Nova Innovation

An electric vehicle charging point which uses tidal energy has started operations, providing road users on an island north of mainland Scotland with a new, renewable option for running their cars.  

The facility is located on Yell, which is part of Shetland, an archipelago of roughly 100 islands. The charging point gets its electricity from Nova Innovation’s Shetland Tidal Array, a four turbine installation in Bluemull Sound, a strait between Yell and another island called Unst.

In an announcement Monday, Nova Innovation described the project as “the first ever electric vehicle … charge point where drivers can ‘fill up’ directly from a tidal energy source.” A battery storage system has also been deployed to ensure a constant supply for vehicles.

The Scottish government is one of many around the world looking to move away from internal combustion engine vehicles. It wants to phase out the need for new diesel and gasoline vans and cars by the year 2030. Funding for the project on Yell has come from Transport Scotland, the country’s transport agency.

Scotland’s strengths

Among those reacting to Monday’s announcement about the project on Yell was Fabrice Leveque, who is head of policy at WWF Scotland.

“It’s great to see tidal technology being used to help decarbonise part of Scotland’s transport sector in the islands,” he said, adding that Scotland was “well placed to continue to lead in developing this technology, which will help to cut climate emissions and create skilled, green jobs.”

“Our islands have an abundance of renewable resources, including wind, tidal and solar, which when harnessed with care, could bring multiple economic and social benefits to remote and rural communities across Scotland,” Leveque went on to state.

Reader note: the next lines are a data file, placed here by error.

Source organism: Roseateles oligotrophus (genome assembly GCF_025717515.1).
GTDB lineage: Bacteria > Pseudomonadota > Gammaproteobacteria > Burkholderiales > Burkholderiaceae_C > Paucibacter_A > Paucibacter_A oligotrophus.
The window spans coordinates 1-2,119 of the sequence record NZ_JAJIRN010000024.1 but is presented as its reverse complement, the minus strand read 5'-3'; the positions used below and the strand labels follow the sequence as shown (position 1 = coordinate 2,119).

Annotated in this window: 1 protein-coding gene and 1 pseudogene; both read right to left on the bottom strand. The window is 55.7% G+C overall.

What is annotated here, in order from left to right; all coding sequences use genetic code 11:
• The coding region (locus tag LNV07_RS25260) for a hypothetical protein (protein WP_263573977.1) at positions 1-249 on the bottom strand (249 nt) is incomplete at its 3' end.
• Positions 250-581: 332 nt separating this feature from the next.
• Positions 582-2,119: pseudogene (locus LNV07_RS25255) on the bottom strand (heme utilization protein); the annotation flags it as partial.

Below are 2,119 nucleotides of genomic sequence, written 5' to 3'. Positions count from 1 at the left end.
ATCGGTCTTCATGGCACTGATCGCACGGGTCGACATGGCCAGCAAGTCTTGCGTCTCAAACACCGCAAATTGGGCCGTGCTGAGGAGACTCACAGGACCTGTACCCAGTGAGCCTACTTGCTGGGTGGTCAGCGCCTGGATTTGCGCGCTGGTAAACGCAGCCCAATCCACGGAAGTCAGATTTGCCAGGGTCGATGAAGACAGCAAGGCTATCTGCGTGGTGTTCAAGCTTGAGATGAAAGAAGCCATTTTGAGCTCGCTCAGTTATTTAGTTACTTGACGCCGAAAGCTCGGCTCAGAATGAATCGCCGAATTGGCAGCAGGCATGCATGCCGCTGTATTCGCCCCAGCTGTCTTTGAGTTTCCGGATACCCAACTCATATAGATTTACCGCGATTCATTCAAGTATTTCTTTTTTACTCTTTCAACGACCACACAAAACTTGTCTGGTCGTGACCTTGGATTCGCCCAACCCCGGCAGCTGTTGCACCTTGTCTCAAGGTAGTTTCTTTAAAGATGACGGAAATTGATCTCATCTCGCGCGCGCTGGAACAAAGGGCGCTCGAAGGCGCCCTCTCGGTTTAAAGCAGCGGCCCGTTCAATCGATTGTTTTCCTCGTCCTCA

The waters around Scotland are home to a number of interesting projects focused on tidal power. These include the first phase of the MeyGen tidal stream development, which uses four 1.5 megawatt turbines. The project’s majority owner is London-listed Simec Atlantis Energy.

While there is excitement surrounding the potential of marine energy, its current footprint remains small. Recent figures from Ocean Energy Europe (OEE) show that only 260 kilowatts (kW) of tidal stream capacity was added in Europe last year, while just 200 kW of wave energy was installed. By contrast, 2020 saw 14.7 gigawatts of wind energy capacity installed in Europe, according to industry body WindEurope.

While tidal has a long way to go to catch up with other renewable sources such as wind and solar, it does have one potential advantage: predictability. Tidal currents, OEE says, “are caused by the gravitational forces of the sun and the moon.” The fact that tidal energy generation is influenced by “well-known cycles of the moon, sun and earth” rather than the weather means “it is predictable hundreds of years in advance.”

The importance of infrastructure

If countries are to ramp up their electric vehicle offering in the years ahead and move away from gasoline and diesel, reliable and sufficient charging infrastructure will be crucial.

Adequate charging options will also help challenge perceptions surrounding “range anxiety,” a term which refers to the idea that electric vehicles aren’t able to undertake long journeys without losing power and getting stranded.

While the project on Yell is small-scale, it is part of a wider shift focused on the development of charging infrastructure.

The U.K.’s first forecourt dedicated to charging electric vehicles opened for business last December, for example, while the Volkswagen Group wants to significantly increase the number of charging facilities in Europe, North America and China.